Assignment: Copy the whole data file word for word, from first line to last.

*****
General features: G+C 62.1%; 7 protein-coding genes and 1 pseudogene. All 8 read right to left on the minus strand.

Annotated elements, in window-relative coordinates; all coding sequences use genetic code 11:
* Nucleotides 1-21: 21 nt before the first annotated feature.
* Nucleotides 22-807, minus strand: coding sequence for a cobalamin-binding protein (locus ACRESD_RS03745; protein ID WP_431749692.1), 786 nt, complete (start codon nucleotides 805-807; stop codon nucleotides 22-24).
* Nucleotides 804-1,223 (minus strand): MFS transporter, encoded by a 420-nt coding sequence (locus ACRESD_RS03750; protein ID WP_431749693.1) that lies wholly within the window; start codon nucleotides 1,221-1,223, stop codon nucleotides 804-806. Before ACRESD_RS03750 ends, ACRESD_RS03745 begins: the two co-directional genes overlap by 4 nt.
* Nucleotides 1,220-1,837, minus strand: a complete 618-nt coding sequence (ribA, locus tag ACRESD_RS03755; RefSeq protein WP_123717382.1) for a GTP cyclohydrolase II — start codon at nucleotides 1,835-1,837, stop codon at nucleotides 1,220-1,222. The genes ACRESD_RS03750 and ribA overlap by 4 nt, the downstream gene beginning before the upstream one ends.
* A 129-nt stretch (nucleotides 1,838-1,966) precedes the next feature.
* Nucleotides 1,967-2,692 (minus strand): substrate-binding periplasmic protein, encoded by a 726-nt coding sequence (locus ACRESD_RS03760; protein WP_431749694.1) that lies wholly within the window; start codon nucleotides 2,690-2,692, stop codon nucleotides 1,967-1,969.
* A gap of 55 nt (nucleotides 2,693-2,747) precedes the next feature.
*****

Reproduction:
General features: G+C 62.1%; 7 protein-coding genes and 1 pseudogene. All 8 read right to left on the minus strand.

Annotated elements, in window-relative coordinates; all coding sequences use genetic code 11:
* Nucleotides 1-21: 21 nt before the first annotated feature.
* Nucleotides 22-807, minus strand: coding sequence for a cobalamin-binding protein (locus ACRESD_RS03745; protein ID WP_431749692.1), 786 nt, complete (start codon nucleotides 805-807; stop codon nucleotides 22-24).
* Nucleotides 804-1,223 (minus strand): MFS transporter, encoded by a 420-nt coding sequence (locus ACRESD_RS03750; protein ID WP_431749693.1) that lies wholly within the window; start codon nucleotides 1,221-1,223, stop codon nucleotides 804-806. Before ACRESD_RS03750 ends, ACRESD_RS03745 begins: the two co-directional genes overlap by 4 nt.
* Nucleotides 1,220-1,837, minus strand: a complete 618-nt coding sequence (ribA, locus tag ACRESD_RS03755; RefSeq protein WP_123717382.1) for a GTP cyclohydrolase II — start codon at nucleotides 1,835-1,837, stop codon at nucleotides 1,220-1,222. The genes ACRESD_RS03750 and ribA overlap by 4 nt, the downstream gene beginning before the upstream one ends.
* A 129-nt stretch (nucleotides 1,838-1,966) precedes the next feature.
* Nucleotides 1,967-2,692 (minus strand): substrate-binding periplasmic protein, encoded by a 726-nt coding sequence (locus ACRESD_RS03760; protein WP_431749694.1) that lies wholly within the window; start codon nucleotides 2,690-2,692, stop codon nucleotides 1,967-1,969.
* A gap of 55 nt (nucleotides 2,693-2,747) precedes the next feature.